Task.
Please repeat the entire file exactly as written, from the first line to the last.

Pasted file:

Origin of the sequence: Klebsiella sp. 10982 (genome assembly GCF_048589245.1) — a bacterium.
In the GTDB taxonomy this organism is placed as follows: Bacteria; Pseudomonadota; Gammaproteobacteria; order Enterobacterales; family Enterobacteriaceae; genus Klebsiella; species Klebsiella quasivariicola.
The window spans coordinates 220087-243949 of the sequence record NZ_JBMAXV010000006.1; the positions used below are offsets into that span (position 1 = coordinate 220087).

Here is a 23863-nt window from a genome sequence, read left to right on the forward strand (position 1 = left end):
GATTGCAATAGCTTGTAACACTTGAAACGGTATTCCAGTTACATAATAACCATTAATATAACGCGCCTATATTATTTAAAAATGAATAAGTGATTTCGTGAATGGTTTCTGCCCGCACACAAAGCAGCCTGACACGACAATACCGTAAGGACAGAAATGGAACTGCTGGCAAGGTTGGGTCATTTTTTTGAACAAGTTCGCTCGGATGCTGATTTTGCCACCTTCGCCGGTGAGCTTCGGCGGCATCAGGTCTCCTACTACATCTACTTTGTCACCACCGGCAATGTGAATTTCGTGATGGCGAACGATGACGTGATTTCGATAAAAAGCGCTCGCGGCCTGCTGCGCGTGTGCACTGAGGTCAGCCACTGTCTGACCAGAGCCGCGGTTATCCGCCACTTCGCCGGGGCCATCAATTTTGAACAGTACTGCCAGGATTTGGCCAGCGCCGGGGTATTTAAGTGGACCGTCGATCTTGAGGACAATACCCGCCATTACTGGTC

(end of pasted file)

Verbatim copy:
Origin of the sequence: Klebsiella sp. 10982 (genome assembly GCF_048589245.1) — a bacterium.
In the GTDB taxonomy this organism is placed as follows: Bacteria; Pseudomonadota; Gammaproteobacteria; order Enterobacterales; family Enterobacteriaceae; genus Klebsiella; species Klebsiella quasivariicola.
The window spans coordinates 220087-243949 of the sequence record NZ_JBMAXV010000006.1; the positions used below are offsets into that span (position 1 = coordinate 220087).

Here is a 23863-nt window from a genome sequence, read left to right on the forward strand (position 1 = left end):
GATTGCAATAGCTTGTAACACTTGAAACGGTATTCCAGTTACATAATAACCATTAATATAACGCGCCTATATTATTTAAAAATGAATAAGTGATTTCGTGAATGGTTTCTGCCCGCACACAAAGCAGCCTGACACGACAATACCGTAAGGACAGAAATGGAACTGCTGGCAAGGTTGGGTCATTTTTTTGAACAAGTTCGCTCGGATGCTGATTTTGCCACCTTCGCCGGTGAGCTTCGGCGGCATCAGGTCTCCTACTACATCTACTTTGTCACCACCGGCAATGTGAATTTCGTGATGGCGAACGATGACGTGATTTCGATAAAAAGCGCTCGCGGCCTGCTGCGCGTGTGCACTGAGGTCAGCCACTGTCTGACCAGAGCCGCGGTTATCCGCCACTTCGCCGGGGCCATCAATTTTGAACAGTACTGCCAGGATTTGGCCAGCGCCGGGGTATTTAAGTGGACCGTCGATCTTGAGGACAATACCCGCCATTACTGGTC